Music critic and author Alex Ross
Even before J.S. Bach set sacred texts to drinking songs, classical composers have been inspired by the popular music around them. The on-going cross-pollination is a thread that runs through the new book The Rest is Noise: Listening to the Twentieth Century, by Alex Ross, music critic for The New Yorker. In this spirit, Ross invites classical fans to expand their horizons by getting to know five seminal pop albums from the past 20 years.
Click here to see Alex Ross's list of 'Five Modern Classical Pieces for Pop Listeners'
Newsom studied composition at Mills College before transforming herself into one of pop's most original singer-songwriters, a postmodern balladeer armed with a harp.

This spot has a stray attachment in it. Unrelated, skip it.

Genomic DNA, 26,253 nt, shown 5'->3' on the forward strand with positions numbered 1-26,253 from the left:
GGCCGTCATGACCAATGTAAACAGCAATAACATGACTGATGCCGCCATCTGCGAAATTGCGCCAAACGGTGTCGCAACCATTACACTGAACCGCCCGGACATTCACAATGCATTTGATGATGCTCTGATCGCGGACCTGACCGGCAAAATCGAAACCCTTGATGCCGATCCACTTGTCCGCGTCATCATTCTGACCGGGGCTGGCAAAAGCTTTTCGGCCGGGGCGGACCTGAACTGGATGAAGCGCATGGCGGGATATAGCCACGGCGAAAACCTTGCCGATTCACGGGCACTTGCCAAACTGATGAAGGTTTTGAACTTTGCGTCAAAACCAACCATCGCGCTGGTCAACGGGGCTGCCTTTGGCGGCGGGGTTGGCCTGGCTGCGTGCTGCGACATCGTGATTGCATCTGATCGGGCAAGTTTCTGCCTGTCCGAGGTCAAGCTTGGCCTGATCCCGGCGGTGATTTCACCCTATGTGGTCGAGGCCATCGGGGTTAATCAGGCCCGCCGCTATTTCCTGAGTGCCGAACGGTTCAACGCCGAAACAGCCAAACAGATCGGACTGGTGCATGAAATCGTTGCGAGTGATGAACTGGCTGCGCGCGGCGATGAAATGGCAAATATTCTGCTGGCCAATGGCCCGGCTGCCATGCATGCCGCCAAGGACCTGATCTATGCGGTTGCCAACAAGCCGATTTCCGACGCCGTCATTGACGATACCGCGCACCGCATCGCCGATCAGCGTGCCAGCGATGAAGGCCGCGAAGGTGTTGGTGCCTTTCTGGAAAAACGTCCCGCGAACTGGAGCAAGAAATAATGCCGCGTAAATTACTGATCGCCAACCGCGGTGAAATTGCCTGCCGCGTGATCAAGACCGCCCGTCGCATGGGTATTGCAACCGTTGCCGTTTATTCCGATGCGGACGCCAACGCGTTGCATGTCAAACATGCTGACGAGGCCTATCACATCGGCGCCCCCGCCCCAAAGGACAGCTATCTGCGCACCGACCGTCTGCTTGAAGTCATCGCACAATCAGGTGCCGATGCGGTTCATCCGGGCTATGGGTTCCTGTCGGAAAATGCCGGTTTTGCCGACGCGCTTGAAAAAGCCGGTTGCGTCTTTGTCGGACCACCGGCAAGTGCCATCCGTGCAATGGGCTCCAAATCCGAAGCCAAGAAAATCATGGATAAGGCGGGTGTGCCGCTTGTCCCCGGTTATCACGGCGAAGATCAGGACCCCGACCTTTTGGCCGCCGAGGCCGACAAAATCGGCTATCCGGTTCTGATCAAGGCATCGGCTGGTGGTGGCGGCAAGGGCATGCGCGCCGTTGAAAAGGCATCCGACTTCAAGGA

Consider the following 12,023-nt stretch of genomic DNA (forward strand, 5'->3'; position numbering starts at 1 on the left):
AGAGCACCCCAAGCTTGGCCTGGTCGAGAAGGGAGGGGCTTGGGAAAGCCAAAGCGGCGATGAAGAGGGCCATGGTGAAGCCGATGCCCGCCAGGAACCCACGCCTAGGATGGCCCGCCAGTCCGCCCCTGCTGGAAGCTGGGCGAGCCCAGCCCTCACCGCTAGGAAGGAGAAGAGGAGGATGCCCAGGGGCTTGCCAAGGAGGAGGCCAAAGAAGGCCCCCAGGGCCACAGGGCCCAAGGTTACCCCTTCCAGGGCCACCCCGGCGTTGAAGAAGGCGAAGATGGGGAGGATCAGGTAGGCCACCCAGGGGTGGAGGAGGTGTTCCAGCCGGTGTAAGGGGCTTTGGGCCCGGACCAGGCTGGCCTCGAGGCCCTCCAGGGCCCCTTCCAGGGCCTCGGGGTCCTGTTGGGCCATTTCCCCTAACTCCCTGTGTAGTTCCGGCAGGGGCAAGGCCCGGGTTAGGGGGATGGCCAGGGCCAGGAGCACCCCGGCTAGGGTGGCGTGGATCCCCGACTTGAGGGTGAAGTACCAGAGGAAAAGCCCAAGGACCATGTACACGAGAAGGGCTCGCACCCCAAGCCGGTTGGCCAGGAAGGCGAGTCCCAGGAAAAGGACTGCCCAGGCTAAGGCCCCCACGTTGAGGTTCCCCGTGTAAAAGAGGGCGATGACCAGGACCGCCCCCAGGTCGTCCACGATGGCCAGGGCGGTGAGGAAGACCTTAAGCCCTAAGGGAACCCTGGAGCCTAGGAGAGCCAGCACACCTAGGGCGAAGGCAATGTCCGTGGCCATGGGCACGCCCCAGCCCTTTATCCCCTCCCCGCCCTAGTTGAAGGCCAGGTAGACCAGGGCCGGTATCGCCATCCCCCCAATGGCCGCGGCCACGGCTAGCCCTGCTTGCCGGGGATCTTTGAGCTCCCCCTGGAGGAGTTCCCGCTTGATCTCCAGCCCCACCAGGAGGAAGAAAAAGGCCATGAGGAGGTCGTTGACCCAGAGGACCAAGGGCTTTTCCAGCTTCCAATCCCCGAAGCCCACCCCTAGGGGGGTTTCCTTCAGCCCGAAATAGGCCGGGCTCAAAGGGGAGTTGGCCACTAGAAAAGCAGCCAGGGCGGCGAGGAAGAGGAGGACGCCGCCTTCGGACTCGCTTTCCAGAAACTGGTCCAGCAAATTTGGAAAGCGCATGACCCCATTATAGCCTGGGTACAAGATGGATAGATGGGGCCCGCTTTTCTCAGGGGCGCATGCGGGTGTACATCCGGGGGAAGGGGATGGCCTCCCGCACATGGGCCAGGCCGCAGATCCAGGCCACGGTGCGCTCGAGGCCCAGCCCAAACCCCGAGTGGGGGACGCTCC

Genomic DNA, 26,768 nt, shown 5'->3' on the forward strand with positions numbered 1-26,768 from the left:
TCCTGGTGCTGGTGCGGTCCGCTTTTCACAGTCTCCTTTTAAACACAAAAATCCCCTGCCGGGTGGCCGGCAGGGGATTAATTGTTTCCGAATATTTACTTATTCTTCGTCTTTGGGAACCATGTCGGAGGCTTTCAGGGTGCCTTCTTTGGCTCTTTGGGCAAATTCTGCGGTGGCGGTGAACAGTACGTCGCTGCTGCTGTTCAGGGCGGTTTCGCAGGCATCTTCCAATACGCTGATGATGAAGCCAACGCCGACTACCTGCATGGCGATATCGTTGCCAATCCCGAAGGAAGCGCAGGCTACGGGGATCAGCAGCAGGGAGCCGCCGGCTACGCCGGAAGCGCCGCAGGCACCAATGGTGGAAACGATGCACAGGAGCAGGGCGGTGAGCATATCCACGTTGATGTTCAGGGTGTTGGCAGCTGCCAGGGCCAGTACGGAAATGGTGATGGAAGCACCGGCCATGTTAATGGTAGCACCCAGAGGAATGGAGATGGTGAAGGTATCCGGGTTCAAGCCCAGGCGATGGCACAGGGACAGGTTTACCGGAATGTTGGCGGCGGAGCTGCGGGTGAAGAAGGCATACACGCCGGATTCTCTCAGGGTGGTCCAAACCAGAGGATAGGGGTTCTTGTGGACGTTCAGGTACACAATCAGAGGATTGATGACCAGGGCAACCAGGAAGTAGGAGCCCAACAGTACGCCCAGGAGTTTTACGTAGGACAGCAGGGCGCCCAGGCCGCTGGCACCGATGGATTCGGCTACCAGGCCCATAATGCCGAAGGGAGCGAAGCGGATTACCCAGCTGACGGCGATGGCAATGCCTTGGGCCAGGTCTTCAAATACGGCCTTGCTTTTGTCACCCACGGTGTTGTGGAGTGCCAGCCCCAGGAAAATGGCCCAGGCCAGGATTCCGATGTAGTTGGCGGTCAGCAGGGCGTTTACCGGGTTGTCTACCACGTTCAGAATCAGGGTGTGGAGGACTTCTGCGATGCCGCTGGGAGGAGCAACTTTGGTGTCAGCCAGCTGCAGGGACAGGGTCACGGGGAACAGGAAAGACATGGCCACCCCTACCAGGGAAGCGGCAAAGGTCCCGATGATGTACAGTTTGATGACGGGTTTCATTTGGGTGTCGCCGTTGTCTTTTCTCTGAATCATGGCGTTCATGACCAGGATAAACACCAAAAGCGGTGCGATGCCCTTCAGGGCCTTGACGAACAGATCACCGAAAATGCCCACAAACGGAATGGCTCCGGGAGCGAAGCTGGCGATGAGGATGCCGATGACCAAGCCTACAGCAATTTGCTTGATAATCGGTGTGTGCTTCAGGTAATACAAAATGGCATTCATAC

Kid A -- "How to Disappear Completely"
Britain's leading rock band abandoned the mainstream with this astoundingly inventive album, whose opulent textures have fascinated many younger classical composers.
Vespertine -- "It's Not Up to You"
Björk, Iceland's avant-garde diva, listened avidly to Stockhausen and Cage in her youth; twentieth-century influences seep through this album's darkly sensuous surfaces.
Paid in Full -- "I Ain't No Joke"
Stravinsky might have been able to learn a trick or two from the everywhere-lurching rhythms of this breakthrough hip-hop album.
Time Out of Mind -- "Not Dark Yet"
Like Verdi and Wagner, though in a rather different key, Dylan has written some of his deepest music while moving toward old age.